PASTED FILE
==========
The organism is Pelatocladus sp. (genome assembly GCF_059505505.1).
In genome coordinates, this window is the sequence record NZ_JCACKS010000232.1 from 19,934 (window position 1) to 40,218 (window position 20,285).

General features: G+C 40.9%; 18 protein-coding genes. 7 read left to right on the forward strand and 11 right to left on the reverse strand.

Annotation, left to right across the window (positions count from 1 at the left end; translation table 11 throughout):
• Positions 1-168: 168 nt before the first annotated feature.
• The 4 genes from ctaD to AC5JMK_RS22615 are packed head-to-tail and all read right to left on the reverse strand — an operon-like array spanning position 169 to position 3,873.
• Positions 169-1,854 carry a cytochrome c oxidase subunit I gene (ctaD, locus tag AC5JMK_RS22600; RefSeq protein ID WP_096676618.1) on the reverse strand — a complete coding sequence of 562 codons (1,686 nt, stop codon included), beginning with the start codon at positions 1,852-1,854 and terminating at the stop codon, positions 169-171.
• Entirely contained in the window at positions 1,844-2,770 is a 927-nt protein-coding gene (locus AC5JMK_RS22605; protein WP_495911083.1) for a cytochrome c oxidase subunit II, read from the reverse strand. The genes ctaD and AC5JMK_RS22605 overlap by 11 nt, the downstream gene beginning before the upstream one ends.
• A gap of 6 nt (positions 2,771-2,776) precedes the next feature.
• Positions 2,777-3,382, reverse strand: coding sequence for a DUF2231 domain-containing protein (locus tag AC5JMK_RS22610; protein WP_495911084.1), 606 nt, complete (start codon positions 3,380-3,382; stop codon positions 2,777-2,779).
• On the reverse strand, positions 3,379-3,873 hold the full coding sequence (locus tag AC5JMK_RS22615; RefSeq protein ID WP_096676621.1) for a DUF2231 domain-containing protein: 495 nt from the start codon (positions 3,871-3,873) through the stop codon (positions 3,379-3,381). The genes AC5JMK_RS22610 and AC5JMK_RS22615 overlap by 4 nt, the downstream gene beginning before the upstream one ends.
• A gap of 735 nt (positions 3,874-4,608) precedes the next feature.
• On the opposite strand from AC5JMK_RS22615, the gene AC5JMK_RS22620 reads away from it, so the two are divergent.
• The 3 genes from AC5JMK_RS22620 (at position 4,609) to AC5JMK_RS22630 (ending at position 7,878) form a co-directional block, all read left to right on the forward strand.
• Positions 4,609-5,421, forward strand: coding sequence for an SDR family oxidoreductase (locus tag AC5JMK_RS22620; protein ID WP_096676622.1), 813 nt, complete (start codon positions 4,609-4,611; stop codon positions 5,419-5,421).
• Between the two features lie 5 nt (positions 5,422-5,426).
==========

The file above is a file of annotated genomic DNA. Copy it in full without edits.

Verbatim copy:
The organism is Pelatocladus sp. (genome assembly GCF_059505505.1).
In genome coordinates, this window is the sequence record NZ_JCACKS010000232.1 from 19,934 (window position 1) to 40,218 (window position 20,285).

General features: G+C 40.9%; 18 protein-coding genes. 7 read left to right on the forward strand and 11 right to left on the reverse strand.

Annotation, left to right across the window (positions count from 1 at the left end; translation table 11 throughout):
• Positions 1-168: 168 nt before the first annotated feature.
• The 4 genes from ctaD to AC5JMK_RS22615 are packed head-to-tail and all read right to left on the reverse strand — an operon-like array spanning position 169 to position 3,873.
• Positions 169-1,854 carry a cytochrome c oxidase subunit I gene (ctaD, locus tag AC5JMK_RS22600; RefSeq protein ID WP_096676618.1) on the reverse strand — a complete coding sequence of 562 codons (1,686 nt, stop codon included), beginning with the start codon at positions 1,852-1,854 and terminating at the stop codon, positions 169-171.
• Entirely contained in the window at positions 1,844-2,770 is a 927-nt protein-coding gene (locus AC5JMK_RS22605; protein WP_495911083.1) for a cytochrome c oxidase subunit II, read from the reverse strand. The genes ctaD and AC5JMK_RS22605 overlap by 11 nt, the downstream gene beginning before the upstream one ends.
• A gap of 6 nt (positions 2,771-2,776) precedes the next feature.
• Positions 2,777-3,382, reverse strand: coding sequence for a DUF2231 domain-containing protein (locus tag AC5JMK_RS22610; protein WP_495911084.1), 606 nt, complete (start codon positions 3,380-3,382; stop codon positions 2,777-2,779).
• On the reverse strand, positions 3,379-3,873 hold the full coding sequence (locus tag AC5JMK_RS22615; RefSeq protein ID WP_096676621.1) for a DUF2231 domain-containing protein: 495 nt from the start codon (positions 3,871-3,873) through the stop codon (positions 3,379-3,381). The genes AC5JMK_RS22610 and AC5JMK_RS22615 overlap by 4 nt, the downstream gene beginning before the upstream one ends.
• A gap of 735 nt (positions 3,874-4,608) precedes the next feature.
• On the opposite strand from AC5JMK_RS22615, the gene AC5JMK_RS22620 reads away from it, so the two are divergent.
• The 3 genes from AC5JMK_RS22620 (at position 4,609) to AC5JMK_RS22630 (ending at position 7,878) form a co-directional block, all read left to right on the forward strand.
• Positions 4,609-5,421, forward strand: coding sequence for an SDR family oxidoreductase (locus tag AC5JMK_RS22620; protein ID WP_096676622.1), 813 nt, complete (start codon positions 4,609-4,611; stop codon positions 5,419-5,421).
• Between the two features lie 5 nt (positions 5,422-5,426).